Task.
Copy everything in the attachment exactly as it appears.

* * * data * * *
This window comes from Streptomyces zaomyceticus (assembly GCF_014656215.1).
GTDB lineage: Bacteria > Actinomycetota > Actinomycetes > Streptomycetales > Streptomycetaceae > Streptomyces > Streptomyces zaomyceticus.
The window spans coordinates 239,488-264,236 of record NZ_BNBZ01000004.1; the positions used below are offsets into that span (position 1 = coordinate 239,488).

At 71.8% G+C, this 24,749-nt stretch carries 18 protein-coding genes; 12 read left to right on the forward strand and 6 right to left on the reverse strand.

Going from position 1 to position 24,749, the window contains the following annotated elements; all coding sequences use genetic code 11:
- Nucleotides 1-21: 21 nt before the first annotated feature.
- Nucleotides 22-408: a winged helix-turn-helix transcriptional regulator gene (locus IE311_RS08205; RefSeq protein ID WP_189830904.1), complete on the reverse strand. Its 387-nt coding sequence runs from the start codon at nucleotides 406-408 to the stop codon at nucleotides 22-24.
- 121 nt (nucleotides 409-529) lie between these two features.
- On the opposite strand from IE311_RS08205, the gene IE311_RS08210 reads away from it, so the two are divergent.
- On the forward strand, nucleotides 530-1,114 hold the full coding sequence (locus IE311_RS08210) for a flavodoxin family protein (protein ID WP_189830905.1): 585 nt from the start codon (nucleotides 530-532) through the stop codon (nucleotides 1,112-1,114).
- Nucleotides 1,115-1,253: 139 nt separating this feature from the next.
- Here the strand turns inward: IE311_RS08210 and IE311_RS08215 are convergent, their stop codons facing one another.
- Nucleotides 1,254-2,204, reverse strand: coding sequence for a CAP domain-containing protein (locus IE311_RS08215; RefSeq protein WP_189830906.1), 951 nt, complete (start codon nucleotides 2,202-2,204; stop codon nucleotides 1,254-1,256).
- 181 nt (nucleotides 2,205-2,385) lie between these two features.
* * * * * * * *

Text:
This window comes from Streptomyces zaomyceticus (assembly GCF_014656215.1).
GTDB lineage: Bacteria > Actinomycetota > Actinomycetes > Streptomycetales > Streptomycetaceae > Streptomyces > Streptomyces zaomyceticus.
The window spans coordinates 239,488-264,236 of record NZ_BNBZ01000004.1; the positions used below are offsets into that span (position 1 = coordinate 239,488).

At 71.8% G+C, this 24,749-nt stretch carries 18 protein-coding genes; 12 read left to right on the forward strand and 6 right to left on the reverse strand.

Going from position 1 to position 24,749, the window contains the following annotated elements; all coding sequences use genetic code 11:
- Nucleotides 1-21: 21 nt before the first annotated feature.
- Nucleotides 22-408: a winged helix-turn-helix transcriptional regulator gene (locus IE311_RS08205; RefSeq protein ID WP_189830904.1), complete on the reverse strand. Its 387-nt coding sequence runs from the start codon at nucleotides 406-408 to the stop codon at nucleotides 22-24.
- 121 nt (nucleotides 409-529) lie between these two features.
- On the opposite strand from IE311_RS08205, the gene IE311_RS08210 reads away from it, so the two are divergent.
- On the forward strand, nucleotides 530-1,114 hold the full coding sequence (locus IE311_RS08210) for a flavodoxin family protein (protein ID WP_189830905.1): 585 nt from the start codon (nucleotides 530-532) through the stop codon (nucleotides 1,112-1,114).
- Nucleotides 1,115-1,253: 139 nt separating this feature from the next.
- Here the strand turns inward: IE311_RS08210 and IE311_RS08215 are convergent, their stop codons facing one another.
- Nucleotides 1,254-2,204, reverse strand: coding sequence for a CAP domain-containing protein (locus IE311_RS08215; RefSeq protein WP_189830906.1), 951 nt, complete (start codon nucleotides 2,202-2,204; stop codon nucleotides 1,254-1,256).
- 181 nt (nucleotides 2,205-2,385) lie between these two features.